In today's world, it seems we can measure everything. And that capability extends deep into sports and fitness, where smart watches and heart rate monitors are nearly ubiquitous. Which makes the decision newly minted Tour de France winner Tadej Pogačar embraced before the pivotal ascent of his Stage 20 time trial so curious: he rolled without a power meter.
Crazy, right? For hardcore cyclists especially, this move may seem akin to insanity. After all, entering the stage, Pogačar was down 57 seconds to fellow Slovenian Primož Roglič. Surely he would want every bit of data available. And yet just a glance at his handlebars reveals a totally clean cockpit.
As reported by Cycling News, Pogačar completed phase one of the stage aboard a custom-designed Colnago K-One time trial bike outfitted with a Stages Dash computer, picking up 36 seconds on Roglič in the process. However, when it came time for the 5.9-kilometer La Planche climb, he hopped on a Colnago V3Rs and, like Luke Skywalker switching off the targeting computer before destroying the Death Star, trusted his feelings. No heart rate monitor, no power meter, just pure pedal-mashing passion.
Such a move is not unheard of: legendary Swiss cyclist Fabian Cancellara was known to eschew data during major races, but it is certainly unusual. The thinking is that the power meter enables a measured effort, preventing the rider from getting caught up in the emotion of the moment, overexerting and running out of gas before the finish line.
Perhaps Pogačar's youth played a role in him taking a chance on himself. After all, he was just 21 (he turned 22 today), and with many more TDF opportunities ahead of him, the notion of going for broke — to finish first or die trying — wasn't madness at all. Indeed, it was the only way to go.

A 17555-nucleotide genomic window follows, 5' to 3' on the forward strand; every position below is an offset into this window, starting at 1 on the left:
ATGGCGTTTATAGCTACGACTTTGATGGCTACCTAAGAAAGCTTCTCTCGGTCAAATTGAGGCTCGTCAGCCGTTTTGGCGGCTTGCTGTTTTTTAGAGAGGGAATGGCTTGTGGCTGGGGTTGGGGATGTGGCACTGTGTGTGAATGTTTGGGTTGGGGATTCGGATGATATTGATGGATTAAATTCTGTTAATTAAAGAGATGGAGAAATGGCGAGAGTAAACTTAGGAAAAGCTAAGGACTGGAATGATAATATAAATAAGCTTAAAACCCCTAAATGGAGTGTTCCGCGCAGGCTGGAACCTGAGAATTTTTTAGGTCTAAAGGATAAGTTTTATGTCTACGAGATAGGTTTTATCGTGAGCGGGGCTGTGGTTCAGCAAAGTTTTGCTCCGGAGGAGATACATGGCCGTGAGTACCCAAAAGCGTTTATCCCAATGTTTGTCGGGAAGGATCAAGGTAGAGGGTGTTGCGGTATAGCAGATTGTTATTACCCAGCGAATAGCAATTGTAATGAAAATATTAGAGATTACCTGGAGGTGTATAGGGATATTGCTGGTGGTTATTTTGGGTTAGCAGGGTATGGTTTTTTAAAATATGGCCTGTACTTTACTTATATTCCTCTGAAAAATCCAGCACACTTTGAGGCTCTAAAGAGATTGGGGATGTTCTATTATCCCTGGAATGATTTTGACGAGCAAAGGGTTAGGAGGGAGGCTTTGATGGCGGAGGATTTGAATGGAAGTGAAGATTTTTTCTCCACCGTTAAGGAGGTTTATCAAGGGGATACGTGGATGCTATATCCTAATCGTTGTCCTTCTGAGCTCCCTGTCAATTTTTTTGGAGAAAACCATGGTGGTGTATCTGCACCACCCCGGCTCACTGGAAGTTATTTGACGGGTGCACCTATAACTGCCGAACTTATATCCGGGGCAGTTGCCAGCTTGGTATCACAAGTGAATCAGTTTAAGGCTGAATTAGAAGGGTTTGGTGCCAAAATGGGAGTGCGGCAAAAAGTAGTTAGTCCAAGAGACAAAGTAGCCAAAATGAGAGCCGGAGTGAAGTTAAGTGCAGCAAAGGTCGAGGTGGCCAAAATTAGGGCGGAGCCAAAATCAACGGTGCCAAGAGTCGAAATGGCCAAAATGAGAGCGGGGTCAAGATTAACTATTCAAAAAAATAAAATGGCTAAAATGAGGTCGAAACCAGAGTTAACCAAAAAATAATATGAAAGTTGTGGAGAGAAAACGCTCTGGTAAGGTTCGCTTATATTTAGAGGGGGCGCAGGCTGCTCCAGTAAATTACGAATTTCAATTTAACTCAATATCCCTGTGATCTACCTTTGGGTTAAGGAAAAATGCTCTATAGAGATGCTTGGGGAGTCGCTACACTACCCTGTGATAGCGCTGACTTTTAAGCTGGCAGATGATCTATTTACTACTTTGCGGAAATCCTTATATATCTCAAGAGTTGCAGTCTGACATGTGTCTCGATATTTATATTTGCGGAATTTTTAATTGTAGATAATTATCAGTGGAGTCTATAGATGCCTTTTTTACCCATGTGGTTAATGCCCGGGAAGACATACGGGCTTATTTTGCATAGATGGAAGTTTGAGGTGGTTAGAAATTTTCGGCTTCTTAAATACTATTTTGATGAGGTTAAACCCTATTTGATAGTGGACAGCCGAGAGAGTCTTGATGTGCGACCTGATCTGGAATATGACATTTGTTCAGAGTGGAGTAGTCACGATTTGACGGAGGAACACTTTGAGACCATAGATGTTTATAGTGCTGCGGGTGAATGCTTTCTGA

The risk paid off big time, as Pogačar notched the fastest-ever ascent of the climb, won the stage and claimed the yellow jersey for the Champs-Élysées victory lap yesterday, achieving a couple historic firsts in the process. He's the first Slovenian and the first Colnago rider to win the Tour de France. He's also the second-youngest winner after Henri Cornet, the 1904 Tour champion.
The big takeaway for all of us non-Tour racers, though, has less to do with his specific training regimens or gear. The next time you refuse to saddle up because your phone or bike computer isn't charged — and if it's not on Strava, it didn't happen — consider going out anyway. Forget the numbers, listen to your body, and embrace the pure joy of cycling. You just might rediscover your love of the sport, and be even more fired up the next time you roll out.
(Oh, and if you happen to tip an imaginary glass of champagne as you return to your block, we promise not to judge.)